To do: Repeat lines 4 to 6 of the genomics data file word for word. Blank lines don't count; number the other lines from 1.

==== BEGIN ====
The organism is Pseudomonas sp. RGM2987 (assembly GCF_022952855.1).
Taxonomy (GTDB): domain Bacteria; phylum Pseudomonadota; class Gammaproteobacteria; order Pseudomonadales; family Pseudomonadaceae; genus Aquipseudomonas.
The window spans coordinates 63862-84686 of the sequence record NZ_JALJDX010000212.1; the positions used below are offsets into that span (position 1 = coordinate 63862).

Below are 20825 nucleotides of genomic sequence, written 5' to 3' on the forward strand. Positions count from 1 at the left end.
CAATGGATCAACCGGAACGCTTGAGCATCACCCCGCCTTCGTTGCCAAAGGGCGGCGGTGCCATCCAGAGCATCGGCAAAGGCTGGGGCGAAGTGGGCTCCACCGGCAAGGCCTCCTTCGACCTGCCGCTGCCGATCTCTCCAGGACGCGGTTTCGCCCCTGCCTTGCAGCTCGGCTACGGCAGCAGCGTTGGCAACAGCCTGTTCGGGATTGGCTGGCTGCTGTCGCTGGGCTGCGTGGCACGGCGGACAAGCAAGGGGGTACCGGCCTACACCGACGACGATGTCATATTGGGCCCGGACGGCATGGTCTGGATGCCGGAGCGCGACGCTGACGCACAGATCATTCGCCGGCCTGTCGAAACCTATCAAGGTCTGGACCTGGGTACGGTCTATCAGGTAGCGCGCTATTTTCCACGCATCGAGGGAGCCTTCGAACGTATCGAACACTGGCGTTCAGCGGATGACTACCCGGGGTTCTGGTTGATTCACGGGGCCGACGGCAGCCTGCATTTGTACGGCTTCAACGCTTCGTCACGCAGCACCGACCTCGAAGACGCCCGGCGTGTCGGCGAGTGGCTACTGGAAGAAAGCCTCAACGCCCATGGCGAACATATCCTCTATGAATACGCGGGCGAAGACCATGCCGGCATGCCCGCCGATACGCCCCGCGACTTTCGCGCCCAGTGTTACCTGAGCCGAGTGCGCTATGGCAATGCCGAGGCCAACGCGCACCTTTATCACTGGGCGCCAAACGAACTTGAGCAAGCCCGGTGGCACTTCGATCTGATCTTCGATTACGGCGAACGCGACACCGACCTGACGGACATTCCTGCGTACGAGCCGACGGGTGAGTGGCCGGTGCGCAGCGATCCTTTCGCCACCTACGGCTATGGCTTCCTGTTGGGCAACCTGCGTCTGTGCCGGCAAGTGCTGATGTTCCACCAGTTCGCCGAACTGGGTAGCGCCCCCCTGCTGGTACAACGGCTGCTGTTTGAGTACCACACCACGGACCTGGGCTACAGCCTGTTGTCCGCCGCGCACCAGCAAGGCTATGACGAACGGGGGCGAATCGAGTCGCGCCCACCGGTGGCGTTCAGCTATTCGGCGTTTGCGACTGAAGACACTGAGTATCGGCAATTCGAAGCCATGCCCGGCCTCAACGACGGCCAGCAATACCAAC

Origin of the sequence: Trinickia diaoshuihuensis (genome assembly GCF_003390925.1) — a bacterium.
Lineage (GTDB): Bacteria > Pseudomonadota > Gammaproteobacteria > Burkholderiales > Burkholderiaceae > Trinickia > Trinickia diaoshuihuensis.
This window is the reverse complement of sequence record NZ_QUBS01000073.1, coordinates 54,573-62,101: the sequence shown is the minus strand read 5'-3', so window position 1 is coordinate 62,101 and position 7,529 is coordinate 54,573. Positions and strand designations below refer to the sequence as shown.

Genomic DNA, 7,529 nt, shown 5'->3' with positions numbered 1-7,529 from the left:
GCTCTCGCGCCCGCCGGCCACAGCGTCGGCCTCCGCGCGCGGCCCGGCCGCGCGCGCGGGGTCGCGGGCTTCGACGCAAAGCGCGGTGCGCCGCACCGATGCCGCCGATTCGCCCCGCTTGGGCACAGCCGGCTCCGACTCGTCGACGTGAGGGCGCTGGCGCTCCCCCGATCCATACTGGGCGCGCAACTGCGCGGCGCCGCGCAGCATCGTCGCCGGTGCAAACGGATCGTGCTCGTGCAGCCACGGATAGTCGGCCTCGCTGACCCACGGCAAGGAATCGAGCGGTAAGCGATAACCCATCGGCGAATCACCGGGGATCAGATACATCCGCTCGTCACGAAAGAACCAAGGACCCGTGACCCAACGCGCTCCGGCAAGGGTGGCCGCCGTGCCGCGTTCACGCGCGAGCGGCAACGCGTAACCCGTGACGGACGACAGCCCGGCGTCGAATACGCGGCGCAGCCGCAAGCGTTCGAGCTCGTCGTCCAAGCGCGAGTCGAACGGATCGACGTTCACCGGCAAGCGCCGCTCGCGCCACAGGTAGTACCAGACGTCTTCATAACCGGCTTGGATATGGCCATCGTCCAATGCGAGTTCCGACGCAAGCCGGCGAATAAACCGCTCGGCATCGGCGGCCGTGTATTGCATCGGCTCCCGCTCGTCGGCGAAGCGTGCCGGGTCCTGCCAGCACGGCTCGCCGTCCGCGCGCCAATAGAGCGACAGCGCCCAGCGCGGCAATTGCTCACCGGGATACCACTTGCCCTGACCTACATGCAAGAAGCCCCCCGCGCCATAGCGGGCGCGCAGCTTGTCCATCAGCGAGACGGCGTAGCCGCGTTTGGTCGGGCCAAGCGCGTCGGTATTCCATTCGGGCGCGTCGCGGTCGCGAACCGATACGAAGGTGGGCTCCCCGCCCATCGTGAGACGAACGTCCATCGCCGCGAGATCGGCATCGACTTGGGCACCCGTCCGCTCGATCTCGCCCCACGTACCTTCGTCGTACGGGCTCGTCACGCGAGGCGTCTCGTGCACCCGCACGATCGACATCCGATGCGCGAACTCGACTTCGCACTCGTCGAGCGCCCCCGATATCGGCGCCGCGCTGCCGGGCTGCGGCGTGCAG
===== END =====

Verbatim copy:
Below are 20825 nucleotides of genomic sequence, written 5' to 3' on the forward strand. Positions count from 1 at the left end.
CAATGGATCAACCGGAACGCTTGAGCATCACCCCGCCTTCGTTGCCAAAGGGCGGCGGTGCCATCCAGAGCATCGGCAAAGGCTGGGGCGAAGTGGGCTCCACCGGCAAGGCCTCCTTCGACCTGCCGCTGCCGATCTCTCCAGGACGCGGTTTCGCCCCTGCCTTGCAGCTCGGCTACGGCAGCAGCGTTGGCAACAGCCTGTTCGGGATTGGCTGGCTGCTGTCGCTGGGCTGCGTGGCACGGCGGACAAGCAAGGGGGTACCGGCCTACACCGACGACGATGTCATATTGGGCCCGGACGGCATGGTCTGGATGCCGGAGCGCGACGCTGACGCACAGATCATTCGCCGGCCTGTCGAAACCTATCAAGGTCTGGACCTGGGTACGGTCTATCAGGTAGCGCGCTATTTTCCACGCATCGAGGGAGCCTTCGAACGTATCGAACACTGGCGTTCAGCGGATGACTACCCGGGGTTCTGGTTGATTCACGGGGCCGACGGCAGCCTGCATTTGTACGGCTTCAACGCTTCGTCACGCAGCACCGACCTCGAAGACGCCCGGCGTGTCGGCGAGTGGCTACTGGAAGAAAGCCTCAACGCCCATGGCGAACATATCCTCTATGAATACGCGGGCGAAGACCATGCCGGCATGCCCGCCGATACGCCCCGCGACTTTCGCGCCCAGTGTTACCTGAGCCGAGTGCGCTATGGCAATGCCGAGGCCAACGCGCACCTTTATCACTGGGCGCCAAACGAACTTGAGCAAGCCCGGTGGCACTTCGATCTGATCTTCGATTACGGCGAACGCGACACCGACCTGACGGACATTCCTGCGTACGAGCCGACGGGTGAGTGGCCGGTGCGCAGCGATCCTTTCGCCACCTACGGCTATGGCTTCCTGTTGGGCAACCTGCGTCTGTGCCGGCAAGTGCTGATGTTCCACCAGTTCGCCGAACTGGGTAGCGCCCCCCTGCTGGTACAACGGCTGCTGTTTGAGTACCACACCACGGACCTGGGCTACAGCCTGTTGTCCGCCGCGCACCAGCAAGGCTATGACGAACGGGGGCGAATCGAGTCGCGCCCACCGGTGGCGTTCAGCTATTCGGCGTTTGCGACTGAAGACACTGAGTATCGGCAATTCGAAGCCATGCCCGGCCTCAACGACGGCCAGCAATACCAAC

Origin of the sequence: Trinickia diaoshuihuensis (genome assembly GCF_003390925.1) — a bacterium.